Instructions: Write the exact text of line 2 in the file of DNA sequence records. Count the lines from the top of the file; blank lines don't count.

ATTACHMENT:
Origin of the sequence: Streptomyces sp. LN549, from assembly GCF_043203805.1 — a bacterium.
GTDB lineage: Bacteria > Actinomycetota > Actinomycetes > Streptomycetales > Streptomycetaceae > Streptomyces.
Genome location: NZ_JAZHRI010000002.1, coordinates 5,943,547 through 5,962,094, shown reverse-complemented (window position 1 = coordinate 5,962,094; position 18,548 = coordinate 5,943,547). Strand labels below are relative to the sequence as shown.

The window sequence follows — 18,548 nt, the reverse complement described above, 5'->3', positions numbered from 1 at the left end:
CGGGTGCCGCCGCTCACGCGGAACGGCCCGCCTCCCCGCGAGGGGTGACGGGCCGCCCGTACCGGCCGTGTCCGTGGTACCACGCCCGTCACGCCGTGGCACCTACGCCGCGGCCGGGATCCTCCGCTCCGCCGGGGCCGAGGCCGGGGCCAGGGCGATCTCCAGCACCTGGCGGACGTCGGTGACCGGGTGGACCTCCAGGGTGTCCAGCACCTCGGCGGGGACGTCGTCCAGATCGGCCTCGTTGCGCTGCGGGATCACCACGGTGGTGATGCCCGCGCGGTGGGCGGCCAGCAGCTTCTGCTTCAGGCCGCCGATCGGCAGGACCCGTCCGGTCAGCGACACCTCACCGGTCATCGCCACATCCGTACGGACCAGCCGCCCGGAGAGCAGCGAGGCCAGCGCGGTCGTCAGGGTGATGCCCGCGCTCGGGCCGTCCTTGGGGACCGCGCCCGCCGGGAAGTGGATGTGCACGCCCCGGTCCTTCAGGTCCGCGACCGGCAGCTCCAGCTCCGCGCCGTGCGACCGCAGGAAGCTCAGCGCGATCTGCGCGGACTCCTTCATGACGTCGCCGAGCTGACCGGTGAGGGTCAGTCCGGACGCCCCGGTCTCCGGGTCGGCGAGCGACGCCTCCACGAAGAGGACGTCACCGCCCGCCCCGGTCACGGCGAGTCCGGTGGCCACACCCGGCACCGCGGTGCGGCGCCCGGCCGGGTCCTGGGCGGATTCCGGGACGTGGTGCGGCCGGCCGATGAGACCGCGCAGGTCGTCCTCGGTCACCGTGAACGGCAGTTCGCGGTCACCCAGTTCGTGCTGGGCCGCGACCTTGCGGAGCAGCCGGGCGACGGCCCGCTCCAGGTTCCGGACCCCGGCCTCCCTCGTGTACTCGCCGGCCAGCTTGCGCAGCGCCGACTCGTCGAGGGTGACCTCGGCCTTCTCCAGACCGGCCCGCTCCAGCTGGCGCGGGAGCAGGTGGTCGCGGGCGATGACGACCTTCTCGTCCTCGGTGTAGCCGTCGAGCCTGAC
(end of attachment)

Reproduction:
GTDB lineage: Bacteria > Actinomycetota > Actinomycetes > Streptomycetales > Streptomycetaceae > Streptomyces.